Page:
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AIU Wants Sumgong Banned For 8 Years, Coach Cries Foul

Kenya's Jemimah Jelagat Sumgong breasts the tape to be crowned the Rio 2016 Olympics women's marathon champion on August 14, 2016. PHOTO/IOC
Kenya's Jemimah Jelagat Sumgong breasts the tape to be crowned the Rio 2016 Olympics women's marathon champion on August 14, 2016. PHOTO/IOC
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NAIROBI, Kenya- Olympic women marathon champion, Jemimah Jelagat Sumgong, risks having her ban for rEPO use extended to eight years should the Athletics Integrity Unit (AIU) of the IAAF convict her of a second Anti-Doping Violation charge.

In a confidential letter obtained by SportPesa News addressed to the Rio 2016 gold winner, AIU gave Sumgong the option of either accepting a second charge of lying about her positive test and serve an additional four years ban or seek a hearing to contest the new allegations at their Disputes Tribunal.

The deadline for filing a response given by the AIU elapsed on June 18 and speaking on Tuesday, Noah Talam, Sumgong’s husband and coach, read mischief claiming the email they had been given in the letter to reply to the new charge was not going through.

Talam expressed his ‘shock’ at what he termed as a smear campaign against Kenya by the AIU with the body seeking to further punish the athlete by stripping her of titles and prize earnings from the sport.

Sumgong was banned by the Anti-Doping Agency of Kenya for four years effective from April 3, 2017 after the Sports Disputes Tribunal (SDT) rejected her plea for a lenient sanction after accepting she tested positive for recombinant EPO (rEPO).

“This is a very important letter. It confirms a charge against you for a second violation of the International Association of Athletics Federation (IAAF) Anti-Doping Rules (ADR- effective 3 April 2017).

“This may result in a ban from all sport for a significant period, disqualification of results and the forfeiture of any medals, titles, points and prize and appearance money.

Urgent attention

“You should therefore give this letter your full and most urgent attention and we strongly advise you seek legal advice,” the letter copied to Athletics Kenya (AK), ADAK, World Anti-Doping Agency (WADA) and Disputes Tribunal Chair stated.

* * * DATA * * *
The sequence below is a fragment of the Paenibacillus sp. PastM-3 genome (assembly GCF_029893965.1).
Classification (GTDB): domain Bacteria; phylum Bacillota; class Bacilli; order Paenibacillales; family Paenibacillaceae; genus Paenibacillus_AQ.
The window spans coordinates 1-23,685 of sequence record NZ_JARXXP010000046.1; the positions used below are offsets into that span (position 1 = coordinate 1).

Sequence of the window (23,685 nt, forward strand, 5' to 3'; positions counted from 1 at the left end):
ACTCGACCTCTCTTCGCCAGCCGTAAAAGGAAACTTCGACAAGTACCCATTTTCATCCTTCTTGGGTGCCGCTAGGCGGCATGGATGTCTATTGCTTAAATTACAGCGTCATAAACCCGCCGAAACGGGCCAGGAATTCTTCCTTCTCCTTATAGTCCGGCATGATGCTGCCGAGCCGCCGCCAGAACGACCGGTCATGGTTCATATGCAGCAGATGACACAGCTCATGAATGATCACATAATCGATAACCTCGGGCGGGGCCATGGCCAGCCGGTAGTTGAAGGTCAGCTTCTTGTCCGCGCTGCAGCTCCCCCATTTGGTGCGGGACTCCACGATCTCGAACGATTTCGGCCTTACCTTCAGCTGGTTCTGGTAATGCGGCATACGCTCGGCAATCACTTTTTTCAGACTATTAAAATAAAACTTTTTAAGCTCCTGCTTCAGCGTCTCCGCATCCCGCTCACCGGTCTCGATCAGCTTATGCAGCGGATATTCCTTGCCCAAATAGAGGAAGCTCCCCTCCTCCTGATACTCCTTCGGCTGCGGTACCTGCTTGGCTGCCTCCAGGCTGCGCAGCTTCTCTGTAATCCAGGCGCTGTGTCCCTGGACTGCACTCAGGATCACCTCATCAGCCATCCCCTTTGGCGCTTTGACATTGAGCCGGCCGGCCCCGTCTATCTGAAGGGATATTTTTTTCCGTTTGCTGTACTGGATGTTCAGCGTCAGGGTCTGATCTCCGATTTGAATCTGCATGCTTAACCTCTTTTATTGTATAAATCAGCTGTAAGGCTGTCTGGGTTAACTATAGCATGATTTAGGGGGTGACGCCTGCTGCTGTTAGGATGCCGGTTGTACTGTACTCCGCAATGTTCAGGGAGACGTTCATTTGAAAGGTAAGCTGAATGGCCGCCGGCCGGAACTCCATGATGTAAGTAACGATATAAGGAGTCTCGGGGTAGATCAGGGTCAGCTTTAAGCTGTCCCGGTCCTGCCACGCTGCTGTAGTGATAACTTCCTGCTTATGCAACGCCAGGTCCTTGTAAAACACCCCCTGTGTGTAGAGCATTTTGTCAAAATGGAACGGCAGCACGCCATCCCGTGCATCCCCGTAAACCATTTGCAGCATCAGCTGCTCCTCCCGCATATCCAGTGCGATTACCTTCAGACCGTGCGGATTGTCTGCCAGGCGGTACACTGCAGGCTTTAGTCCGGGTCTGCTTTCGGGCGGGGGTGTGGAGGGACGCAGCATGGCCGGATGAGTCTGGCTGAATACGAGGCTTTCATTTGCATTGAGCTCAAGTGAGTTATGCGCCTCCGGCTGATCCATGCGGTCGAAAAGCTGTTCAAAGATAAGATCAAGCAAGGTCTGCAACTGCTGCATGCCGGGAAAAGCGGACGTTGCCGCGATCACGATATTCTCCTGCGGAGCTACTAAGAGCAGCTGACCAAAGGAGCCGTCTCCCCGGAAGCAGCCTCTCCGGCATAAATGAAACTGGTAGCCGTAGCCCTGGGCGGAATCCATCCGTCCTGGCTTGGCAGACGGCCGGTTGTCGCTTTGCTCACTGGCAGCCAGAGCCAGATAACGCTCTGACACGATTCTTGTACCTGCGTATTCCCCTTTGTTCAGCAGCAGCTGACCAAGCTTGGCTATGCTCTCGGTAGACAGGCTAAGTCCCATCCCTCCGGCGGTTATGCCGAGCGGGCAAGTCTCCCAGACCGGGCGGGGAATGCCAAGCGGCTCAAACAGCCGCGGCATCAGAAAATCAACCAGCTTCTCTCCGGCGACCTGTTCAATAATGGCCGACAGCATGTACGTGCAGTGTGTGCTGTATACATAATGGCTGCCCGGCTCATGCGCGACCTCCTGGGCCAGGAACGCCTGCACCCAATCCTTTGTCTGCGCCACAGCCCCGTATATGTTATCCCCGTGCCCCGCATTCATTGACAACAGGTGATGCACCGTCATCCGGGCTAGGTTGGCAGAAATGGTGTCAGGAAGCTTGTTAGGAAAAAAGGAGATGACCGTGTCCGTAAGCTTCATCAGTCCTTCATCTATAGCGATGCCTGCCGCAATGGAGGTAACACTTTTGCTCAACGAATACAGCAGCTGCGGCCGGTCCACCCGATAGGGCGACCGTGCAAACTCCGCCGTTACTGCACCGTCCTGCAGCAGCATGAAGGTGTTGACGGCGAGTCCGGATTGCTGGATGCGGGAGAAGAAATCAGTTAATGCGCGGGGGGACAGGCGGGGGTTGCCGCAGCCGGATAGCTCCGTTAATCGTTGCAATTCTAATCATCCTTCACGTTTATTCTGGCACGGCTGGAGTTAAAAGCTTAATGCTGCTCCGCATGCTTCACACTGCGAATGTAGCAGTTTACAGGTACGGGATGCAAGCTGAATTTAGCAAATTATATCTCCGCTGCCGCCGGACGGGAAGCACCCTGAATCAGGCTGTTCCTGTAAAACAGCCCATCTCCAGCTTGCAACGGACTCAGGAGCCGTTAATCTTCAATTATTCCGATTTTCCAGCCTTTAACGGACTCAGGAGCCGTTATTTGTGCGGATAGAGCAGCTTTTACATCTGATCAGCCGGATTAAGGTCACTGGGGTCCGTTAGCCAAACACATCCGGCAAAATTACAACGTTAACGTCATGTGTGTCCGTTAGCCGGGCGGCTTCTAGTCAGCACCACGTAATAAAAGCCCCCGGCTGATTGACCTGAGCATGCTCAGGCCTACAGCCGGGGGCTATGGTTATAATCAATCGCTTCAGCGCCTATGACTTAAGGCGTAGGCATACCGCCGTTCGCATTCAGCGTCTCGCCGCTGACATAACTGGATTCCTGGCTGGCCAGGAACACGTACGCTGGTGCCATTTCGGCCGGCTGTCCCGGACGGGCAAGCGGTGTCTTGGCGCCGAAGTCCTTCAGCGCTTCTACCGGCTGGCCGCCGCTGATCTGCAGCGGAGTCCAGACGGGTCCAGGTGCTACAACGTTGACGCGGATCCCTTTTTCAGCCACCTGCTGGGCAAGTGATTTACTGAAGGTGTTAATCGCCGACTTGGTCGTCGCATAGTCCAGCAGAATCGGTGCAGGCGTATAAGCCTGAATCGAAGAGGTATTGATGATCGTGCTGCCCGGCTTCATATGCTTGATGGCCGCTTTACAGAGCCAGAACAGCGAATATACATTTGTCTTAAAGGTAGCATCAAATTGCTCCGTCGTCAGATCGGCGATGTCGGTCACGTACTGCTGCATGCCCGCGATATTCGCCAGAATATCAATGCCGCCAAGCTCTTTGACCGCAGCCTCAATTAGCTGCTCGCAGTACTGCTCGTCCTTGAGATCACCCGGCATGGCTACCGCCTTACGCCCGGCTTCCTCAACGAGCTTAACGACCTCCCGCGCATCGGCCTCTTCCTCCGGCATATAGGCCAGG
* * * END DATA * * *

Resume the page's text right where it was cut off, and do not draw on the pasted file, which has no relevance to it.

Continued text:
When contacted, Talam acknowledged they had received the letter but alleged their efforts to respond to the new charges had hit a brick wall.

Kenya's Jemimah Sumgong (centre), Bahrain's Eunice Kirwa (left) and Ethiopia's Mare Dibaba pose with their gold, silver and bronze medals at the Rio 2016 Olympics podium. PHOTO/IOC

Kenya’s Jemimah Sumgong (centre), Bahrain’s Eunice Kirwa (left) and Ethiopia’s Mare Dibaba pose with their gold, silver and bronze medals at the Rio 2016 Olympics podium. PHOTO/IOC

“The email they gave us is not going through. AK and ADAK had been copied as well. What can we do if they email they gave us is not going through, how can we respond? How can it work?

“It seems there is something else these people are looking for. For sure, this is killing, this is not right! Which law states that once a verdict has been passed, you create another rule to follow up? They should have passed any judgement at the first instance,” Talam bitterly complained.

According to the AIU letter, Sumgong is charged with, “Tampering with any part of Doping Control. The documents enclosed with this Notice of Charge constitute the evidence that the AIU relies upon in support of the charge.

“However, the AIU reserves the right to introduce further evidence in support of the Charge if it is deemed appropriate to do so, in particular, within the context of any proceedings before the Disciplinary Tribunal.”

“Article 10.3.1 ADR provides that the mandatory period of Ineligibility for a violation of Article 2.5 (that is an Athlete’s first offence) shall be four years. However, this is your second anti-doping rule violation.